The town in the outback has become a bustling hub for locals and tourists
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The first mention of Vorupør Islands dates back to 1689. At that time, there were just a few scattered shacks in an area simply called "Klitten" ("the dune").
The name Vorupør is derived from the words 'wore,' meaning outlying, 'torp,' signifying a settlement, and 'ør,' which refers to a gravelly beach. Settlers built small homesteads by the beach in the outlying area, and the little fishing village was born.
Over time, it became one of the larger fishing villages on the west coast. In the late 1800s, fishing thrived due to new technological advancements such as boat engines, nets, and fishing lines. This had a significant impact on all coastal fishermen in Thy, and from being a poor and isolated fishing village, Nr. Vorupør grew into a thriving town. The organization of fishing was strengthened thanks to the Fiskercompagniet, closely connected with the Inner Mission. In 1898-99, the fishing in Stenbjerg and Vorupør brought in just as much as the rest of the fishing along the coast between Bulbjerg and Nymindegab.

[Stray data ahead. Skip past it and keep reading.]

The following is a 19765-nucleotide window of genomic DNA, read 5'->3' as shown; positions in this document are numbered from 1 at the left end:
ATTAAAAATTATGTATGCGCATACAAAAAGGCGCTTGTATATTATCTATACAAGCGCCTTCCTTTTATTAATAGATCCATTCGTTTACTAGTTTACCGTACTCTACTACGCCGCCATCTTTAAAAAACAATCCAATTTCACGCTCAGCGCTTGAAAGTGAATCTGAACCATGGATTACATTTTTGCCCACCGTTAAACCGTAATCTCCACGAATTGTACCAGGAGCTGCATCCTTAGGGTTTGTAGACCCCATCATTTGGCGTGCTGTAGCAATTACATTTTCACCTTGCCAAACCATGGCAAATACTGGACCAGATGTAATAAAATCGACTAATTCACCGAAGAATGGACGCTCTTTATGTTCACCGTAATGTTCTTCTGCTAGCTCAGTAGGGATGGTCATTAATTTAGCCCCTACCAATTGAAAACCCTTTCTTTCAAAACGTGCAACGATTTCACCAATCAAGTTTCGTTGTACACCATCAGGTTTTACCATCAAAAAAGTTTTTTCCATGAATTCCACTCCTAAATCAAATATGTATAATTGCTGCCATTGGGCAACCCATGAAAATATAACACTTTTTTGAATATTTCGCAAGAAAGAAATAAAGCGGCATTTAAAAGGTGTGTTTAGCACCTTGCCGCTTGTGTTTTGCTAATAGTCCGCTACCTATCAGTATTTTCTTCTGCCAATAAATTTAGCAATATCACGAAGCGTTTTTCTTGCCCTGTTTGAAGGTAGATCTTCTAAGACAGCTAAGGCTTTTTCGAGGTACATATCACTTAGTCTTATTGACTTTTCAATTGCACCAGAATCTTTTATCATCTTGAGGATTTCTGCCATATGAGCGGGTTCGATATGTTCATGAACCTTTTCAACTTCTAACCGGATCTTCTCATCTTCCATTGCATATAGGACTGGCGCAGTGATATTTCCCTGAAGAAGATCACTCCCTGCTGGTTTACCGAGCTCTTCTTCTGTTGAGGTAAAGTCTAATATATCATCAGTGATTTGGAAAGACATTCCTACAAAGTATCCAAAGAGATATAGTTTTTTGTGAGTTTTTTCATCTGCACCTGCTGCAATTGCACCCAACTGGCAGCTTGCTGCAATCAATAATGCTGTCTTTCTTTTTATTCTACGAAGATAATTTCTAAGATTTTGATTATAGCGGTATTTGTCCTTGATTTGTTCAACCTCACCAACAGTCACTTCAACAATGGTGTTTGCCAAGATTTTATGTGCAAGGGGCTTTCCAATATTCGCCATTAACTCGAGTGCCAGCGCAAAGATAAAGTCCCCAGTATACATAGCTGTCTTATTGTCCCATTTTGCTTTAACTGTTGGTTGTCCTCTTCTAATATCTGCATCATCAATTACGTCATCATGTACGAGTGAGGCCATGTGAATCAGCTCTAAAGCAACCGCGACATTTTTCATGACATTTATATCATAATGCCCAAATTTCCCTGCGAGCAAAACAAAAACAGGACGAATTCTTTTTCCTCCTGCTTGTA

At its peak, there were 27 large coastal boats fishing from Vorupør. The town even had its own fillet factory right on Vesterhavsgade. However, when Hanstholm Harbor opened in 1967, many fishermen moved there.
Today, it is recreational fishermen who sail from Vorupør Landingsplads. From here, you can also join a fishing trip to the "Gule Rev," where you can catch, among other things, cod.
Vorupør Redningsstation is located by the landing site. From here, between 1851 and 1986, 621 lives were saved, and the rescue station continues to be an important actor on the coast.
The coast off Vorupør has also become sought after by surfers, and the town was the natural choice for building Denmark's first national park center. Here, the town meets the sea and nature, cultural history, and the wild natural forces. Right in the heart of the national park, well-hidden in the outlying area!